The onion has been grown since remote antiquity. The oldest historic records frequently refer to its culture and its use as an article of food. It probably originated in the southern part of Europe or in countries bordering on the Mediterranean Sea. A great variety of types has been developed. The most marked progress in the breeding of the modern globular bulb has been made within the last 25 years.
The onion belongs to the lily family, which also includes the asparagus. It is generally a biennial, although some forms, as the multipliers, are perennial. Usually it is grown as an annual for the bulbs, and sometimes for the tops, which are used in seasoning. True stems are not produced. The portion above the bulb is often as valuable for food as the bulb itself. The bulbs are variable in color, being white, yellow, red and intermediate shades of these colors. The seed stalks are long, slender and hollow. They bear dense, showy, round heads of small white or lilac-colored flowers. Instead of producing flowers, some forms, as "tree" and "top onions," produce clusters of sets or bulblets which are planted to produce bunching onions or mature bulbs. The seeds are black, angular and flattened.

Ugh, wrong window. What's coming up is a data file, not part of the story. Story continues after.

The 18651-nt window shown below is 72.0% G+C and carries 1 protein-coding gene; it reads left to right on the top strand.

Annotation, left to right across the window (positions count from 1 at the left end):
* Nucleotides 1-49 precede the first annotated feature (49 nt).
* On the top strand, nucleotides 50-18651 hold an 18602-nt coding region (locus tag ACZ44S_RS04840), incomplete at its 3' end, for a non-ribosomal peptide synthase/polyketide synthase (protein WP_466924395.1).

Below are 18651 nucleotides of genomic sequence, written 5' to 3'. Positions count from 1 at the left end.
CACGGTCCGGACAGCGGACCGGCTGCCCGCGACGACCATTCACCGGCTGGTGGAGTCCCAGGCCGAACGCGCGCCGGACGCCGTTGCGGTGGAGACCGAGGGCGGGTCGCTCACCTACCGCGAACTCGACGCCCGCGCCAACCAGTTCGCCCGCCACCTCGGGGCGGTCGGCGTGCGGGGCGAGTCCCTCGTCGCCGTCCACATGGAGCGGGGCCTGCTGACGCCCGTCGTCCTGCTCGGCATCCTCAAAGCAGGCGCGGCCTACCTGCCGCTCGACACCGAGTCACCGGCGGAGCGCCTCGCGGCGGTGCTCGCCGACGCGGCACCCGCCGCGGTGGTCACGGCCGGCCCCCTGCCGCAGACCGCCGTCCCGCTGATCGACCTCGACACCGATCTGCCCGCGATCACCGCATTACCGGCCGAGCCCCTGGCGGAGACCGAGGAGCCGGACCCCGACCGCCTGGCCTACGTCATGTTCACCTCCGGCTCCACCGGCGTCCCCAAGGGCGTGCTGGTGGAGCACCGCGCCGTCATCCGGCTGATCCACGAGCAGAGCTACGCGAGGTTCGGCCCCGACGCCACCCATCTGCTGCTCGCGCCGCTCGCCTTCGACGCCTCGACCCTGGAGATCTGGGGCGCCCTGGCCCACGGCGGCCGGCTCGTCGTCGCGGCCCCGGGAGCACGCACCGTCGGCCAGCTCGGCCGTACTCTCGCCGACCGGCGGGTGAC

This is one of the most important vegetables in the world, being grown in nearly all countries and ranking third in commercial importance in the United States. (U. S. D. A. Farmers' Bulletin 354, p. 5). Fourteen million bushels, valued at $10,000,000, were grown in this country in 1908. The annual importations from Spain, Egypt, Bermuda and the South Sea Islands amount to about 1,400,000 bushels. Its wide adaptation to different soils and climatic conditions and its general use the year round for culinary purposes properly give it a place among our most useful vegetables. It is universally planted in the home garden and the commercial areas occupy thousands of acres. The crop offers special inducements for the employment of intensive methods, as the possibilities of profit are greater than for most classes of vegetables.